Sustained exponential population growth compromises efforts garnered toward the achievement of the Sustainable Development Goals [1]. The rapid rate of population growth in sub-Saharan Africa (SSA) is anticipated to continue till the end of the twenty-first century [2]. The sub-region currently has a population of about 1.1 billion and it is projected to outnumber Eastern, Southern and Central Asia to become the most populous region by 2060 [2]. One effective approach for slowing this rapid population growth is the use of modern contraception or family planning. As a result, target 3.7 of the United Nations’ Sustainable Development Goals (SDGs) aims at ensuring universal access to sexual and reproductive healthcare services, including family planning, information and education, and the integration of reproductive health into national strategies and programs [1]. Contraception use is associated with enhanced economic growth, poverty decline and improved family productivity through fertility reduction and its positive contribution towards child survival and maternal wellbeing [3, 4].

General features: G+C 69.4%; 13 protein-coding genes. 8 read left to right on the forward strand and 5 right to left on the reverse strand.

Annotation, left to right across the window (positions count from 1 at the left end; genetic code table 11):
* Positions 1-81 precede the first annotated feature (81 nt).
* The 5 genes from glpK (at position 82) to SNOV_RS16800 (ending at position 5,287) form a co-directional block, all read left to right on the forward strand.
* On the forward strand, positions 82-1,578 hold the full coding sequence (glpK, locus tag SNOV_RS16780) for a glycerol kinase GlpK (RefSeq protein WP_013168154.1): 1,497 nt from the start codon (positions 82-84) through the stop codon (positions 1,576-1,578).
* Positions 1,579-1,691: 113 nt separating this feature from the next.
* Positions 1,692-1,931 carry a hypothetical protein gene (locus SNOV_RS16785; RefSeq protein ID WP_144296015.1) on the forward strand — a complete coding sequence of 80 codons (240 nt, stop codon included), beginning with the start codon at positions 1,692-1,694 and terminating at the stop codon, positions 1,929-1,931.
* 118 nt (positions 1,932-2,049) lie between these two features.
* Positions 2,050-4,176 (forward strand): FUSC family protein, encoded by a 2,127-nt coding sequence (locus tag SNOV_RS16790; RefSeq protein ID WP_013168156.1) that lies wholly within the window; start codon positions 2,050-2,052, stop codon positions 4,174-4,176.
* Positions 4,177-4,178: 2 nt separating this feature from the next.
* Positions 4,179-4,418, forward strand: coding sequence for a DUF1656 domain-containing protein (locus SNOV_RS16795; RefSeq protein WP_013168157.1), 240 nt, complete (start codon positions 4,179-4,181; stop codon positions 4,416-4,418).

Contraceptives may be classified into short-acting and long-acting reversible methods. Long-acting reversible methods refer to a group of contraception methods with high degree of reliability and effectiveness, and do not require users to adhere to any routine regimen [5]. These methods are convenient and cost effective [5]. Short-acting methods, on the other hand, constitute effective user-dependent contraception methods which need to be taken on a routine regimen such as daily, weekly or monthly [6]. Short and long-acting contraceptives have their peculiar merits and demerits. For instance, long-acting methods are cost effective, have low failure rate and are more tolerable, however, they usually require a healthcare provider’s assistance unlike short-acting methods [7,8,9]. Factors such as fear of side-effects, disapproval by male partner, and social/cultural norms about contraception use affect it’s utilisation [10]. Women’s choices about the type of contraception to use might be informed by their knowledge on side effects, effectiveness or otherwise, availability and accessibility [11, 12].